Book: Ask the Right Question

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My last day on the case was February 20, 1971. It was a big day. I had been feeding myself for three weeks—including buying the food and cooking it. I had been answering the phone and talking civilly. Joking with people sometimes. That morning I had actually walked to the library and back, all by myself. I took out a book, the whole bit. I felt pretty whole and moderately functional. Though I spent three hours resting after I got back. I felt pretty proud of myself.

By three thirty I got up again. By four I had eaten an orange and some potato chips and I was sitting at my desk in the office. Showing off. And thinking about whether maybe I ought to get married again. It might be the time. My woman was feeling sorry for me and she might give in over her better judgment. Besides a wife, I would be gaining another daughter. Her girl is twelve.

At four fifteen I had company.

A rather subdued teen-ager, a girl, opened the door and walked right in.

“I’m glad you’re here,” she said. Without a moment’s hesitation she sat down in my very, very dusty client’s chair.

“Nowhere else, honey,” I said. I was much more relaxed than I had been the first time I talked to Eloise Crystal. So was she, until she started looking me over. I was redecorated, though I try to hide it. A little cast for the right arm here, a little brace for the ribs there. Very fetching, and fortunately impermanent. I’ve even found that it’s harder to drink orange juice left-handed.

“I didn’t realize you were still—”

“Trussed up? Yeah. For a while yet. They had to get me out of the hospital because my insurance only went through ninety days.”

“You mean you have to pay?”

“It’s not settled yet. My man says that I was on police business. The police say that I’m not a cop. We’re playing it safe. I’m out of the hospital and we’re not talking about it all until after I’ve testified in the trial. But how are you? How have you been?”

“OK. Pretty good.”

She was lying of course, as children will. I knew she had had a hard time, physically on top of mentally. With her environmental mother dead and her father in jail they had kept her in a guardianship home for two weeks. Then, when I got around to asking Miller about her, I suggested that they put her in Mrs. Forebush’s house. When they checked it out, they found Mrs. Forebush had been down at the station asking about the child every day since the story hit the papers. She had come to the hospital too, only she came before I was seeing anybody. It was a month before I was allowed to see anybody besides immediate family and cops. And you know what that meant: 99 percent cops.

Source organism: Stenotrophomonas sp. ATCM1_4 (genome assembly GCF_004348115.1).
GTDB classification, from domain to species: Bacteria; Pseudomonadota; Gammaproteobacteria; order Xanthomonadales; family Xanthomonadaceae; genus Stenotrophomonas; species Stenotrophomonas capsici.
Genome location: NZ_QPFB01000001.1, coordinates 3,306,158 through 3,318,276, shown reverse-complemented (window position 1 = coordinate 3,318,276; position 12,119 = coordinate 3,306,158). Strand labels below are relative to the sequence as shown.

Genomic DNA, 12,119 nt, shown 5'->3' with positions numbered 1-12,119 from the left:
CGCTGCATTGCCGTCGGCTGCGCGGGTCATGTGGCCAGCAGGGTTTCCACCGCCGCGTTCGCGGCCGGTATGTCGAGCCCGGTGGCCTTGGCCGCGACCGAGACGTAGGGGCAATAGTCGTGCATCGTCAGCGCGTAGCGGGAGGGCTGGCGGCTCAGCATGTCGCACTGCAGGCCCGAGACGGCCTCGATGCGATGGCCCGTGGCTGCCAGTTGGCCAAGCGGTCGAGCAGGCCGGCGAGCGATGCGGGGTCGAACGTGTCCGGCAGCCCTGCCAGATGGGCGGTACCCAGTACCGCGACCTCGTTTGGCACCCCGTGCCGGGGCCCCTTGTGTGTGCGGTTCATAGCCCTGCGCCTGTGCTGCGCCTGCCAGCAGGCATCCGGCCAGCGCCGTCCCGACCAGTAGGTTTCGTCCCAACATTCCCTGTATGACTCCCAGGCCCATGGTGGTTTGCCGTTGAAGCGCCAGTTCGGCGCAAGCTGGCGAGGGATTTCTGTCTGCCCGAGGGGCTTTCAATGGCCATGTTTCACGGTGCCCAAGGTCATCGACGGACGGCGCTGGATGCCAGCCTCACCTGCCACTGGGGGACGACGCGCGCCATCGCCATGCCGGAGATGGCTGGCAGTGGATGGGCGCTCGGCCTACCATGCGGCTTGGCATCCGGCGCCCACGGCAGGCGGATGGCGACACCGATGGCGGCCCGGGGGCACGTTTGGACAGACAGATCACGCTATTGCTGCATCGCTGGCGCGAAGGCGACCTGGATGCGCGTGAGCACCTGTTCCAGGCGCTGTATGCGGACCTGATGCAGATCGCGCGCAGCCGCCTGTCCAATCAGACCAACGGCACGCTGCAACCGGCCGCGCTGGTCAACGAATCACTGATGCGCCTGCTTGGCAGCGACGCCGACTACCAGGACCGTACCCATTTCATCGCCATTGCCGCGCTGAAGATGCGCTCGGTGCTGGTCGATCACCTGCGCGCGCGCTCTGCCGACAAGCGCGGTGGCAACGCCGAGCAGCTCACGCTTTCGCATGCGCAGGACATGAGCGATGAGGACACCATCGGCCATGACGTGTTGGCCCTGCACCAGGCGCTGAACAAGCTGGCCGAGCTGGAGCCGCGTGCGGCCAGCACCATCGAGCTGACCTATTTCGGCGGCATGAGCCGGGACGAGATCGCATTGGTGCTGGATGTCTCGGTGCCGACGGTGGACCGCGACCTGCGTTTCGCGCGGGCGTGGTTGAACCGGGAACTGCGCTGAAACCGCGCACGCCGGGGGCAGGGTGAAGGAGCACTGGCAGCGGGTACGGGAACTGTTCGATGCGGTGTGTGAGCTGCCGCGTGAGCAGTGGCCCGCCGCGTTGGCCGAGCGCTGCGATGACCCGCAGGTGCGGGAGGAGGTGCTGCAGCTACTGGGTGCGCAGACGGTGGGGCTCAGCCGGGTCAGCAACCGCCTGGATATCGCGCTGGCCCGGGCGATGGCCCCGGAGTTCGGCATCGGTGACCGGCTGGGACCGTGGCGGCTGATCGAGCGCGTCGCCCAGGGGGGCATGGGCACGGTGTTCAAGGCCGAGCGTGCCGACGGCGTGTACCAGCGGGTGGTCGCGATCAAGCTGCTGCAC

“Shouldn’t you be in school?”

She gave me a smile, a decent one. “It’s Saturday.” We sat and looked at each other.

“Happy birthday,” I said. “A little belated, but I haven’t forgotten.”

Before I knew it she was next to me and crying. I rose to meet her and took her in my arm. I pulled her close, and I seemed to squeeze tears out. I knew I wasn’t hurting her. I was still too weak to hurt people. The pain was inside, and it was raw and it was sore and it was not healing very fast.

How can you comfort someone who has been hurt worse than you ever have? A poor little girl, who would always be beautiful to me, and young, and daughtery.

She cried and cried and cried. I didn’t get tired, standing there, holding her, and listening to her heart.

And to mine. When she finally subsided we sat down again and she pulled the chair over to mine. We sort of knew where we’d been and where we were going. We each had a new family, of sorts. I would teach her to drink whiskey, in time. A couple of weeks at least. When she got married, she would invite me and my other daughters to come and take a trip on her yacht. I don’t know; it’s clear enough to me.

When she left to go back to Mrs. Forebush’s, it was about five thirty. My nap time. But instead I went into the back room, clanked around until I found my field glasses, and trotted, as well as I was able, to the office next door. I rested on the window ledge. I didn’t open the window to lean out, but she had crossed the street and I could watch her walking, slowly, in the general direction of the circle and the bus out to Fiftieth Street. You have to be nostalgic sometimes; you have to round out the old times to get yourself ready for the new.

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